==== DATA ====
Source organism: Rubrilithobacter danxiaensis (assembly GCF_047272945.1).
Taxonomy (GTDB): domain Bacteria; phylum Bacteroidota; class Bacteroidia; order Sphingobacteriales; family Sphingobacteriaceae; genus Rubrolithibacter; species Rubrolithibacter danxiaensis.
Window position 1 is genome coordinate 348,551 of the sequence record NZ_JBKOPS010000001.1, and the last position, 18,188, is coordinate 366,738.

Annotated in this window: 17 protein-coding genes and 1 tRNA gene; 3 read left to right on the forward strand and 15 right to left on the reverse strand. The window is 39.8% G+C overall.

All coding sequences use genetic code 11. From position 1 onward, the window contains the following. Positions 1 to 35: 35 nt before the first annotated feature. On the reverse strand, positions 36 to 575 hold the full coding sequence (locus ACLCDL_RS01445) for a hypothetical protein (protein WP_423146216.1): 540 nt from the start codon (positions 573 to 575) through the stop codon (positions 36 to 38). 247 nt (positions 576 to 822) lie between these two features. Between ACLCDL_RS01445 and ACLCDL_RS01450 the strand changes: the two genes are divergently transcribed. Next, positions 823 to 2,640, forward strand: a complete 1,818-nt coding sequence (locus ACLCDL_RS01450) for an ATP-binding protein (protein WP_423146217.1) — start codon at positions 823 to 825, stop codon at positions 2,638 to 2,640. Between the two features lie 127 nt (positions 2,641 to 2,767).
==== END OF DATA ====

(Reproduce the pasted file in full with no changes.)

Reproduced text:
Source organism: Rubrilithobacter danxiaensis (assembly GCF_047272945.1).
Taxonomy (GTDB): domain Bacteria; phylum Bacteroidota; class Bacteroidia; order Sphingobacteriales; family Sphingobacteriaceae; genus Rubrolithibacter; species Rubrolithibacter danxiaensis.
Window position 1 is genome coordinate 348,551 of the sequence record NZ_JBKOPS010000001.1, and the last position, 18,188, is coordinate 366,738.

Annotated in this window: 17 protein-coding genes and 1 tRNA gene; 3 read left to right on the forward strand and 15 right to left on the reverse strand. The window is 39.8% G+C overall.

All coding sequences use genetic code 11. From position 1 onward, the window contains the following. Positions 1 to 35: 35 nt before the first annotated feature. On the reverse strand, positions 36 to 575 hold the full coding sequence (locus ACLCDL_RS01445) for a hypothetical protein (protein WP_423146216.1): 540 nt from the start codon (positions 573 to 575) through the stop codon (positions 36 to 38). 247 nt (positions 576 to 822) lie between these two features. Between ACLCDL_RS01445 and ACLCDL_RS01450 the strand changes: the two genes are divergently transcribed. Next, positions 823 to 2,640, forward strand: a complete 1,818-nt coding sequence (locus ACLCDL_RS01450) for an ATP-binding protein (protein WP_423146217.1) — start codon at positions 823 to 825, stop codon at positions 2,638 to 2,640. Between the two features lie 127 nt (positions 2,641 to 2,767).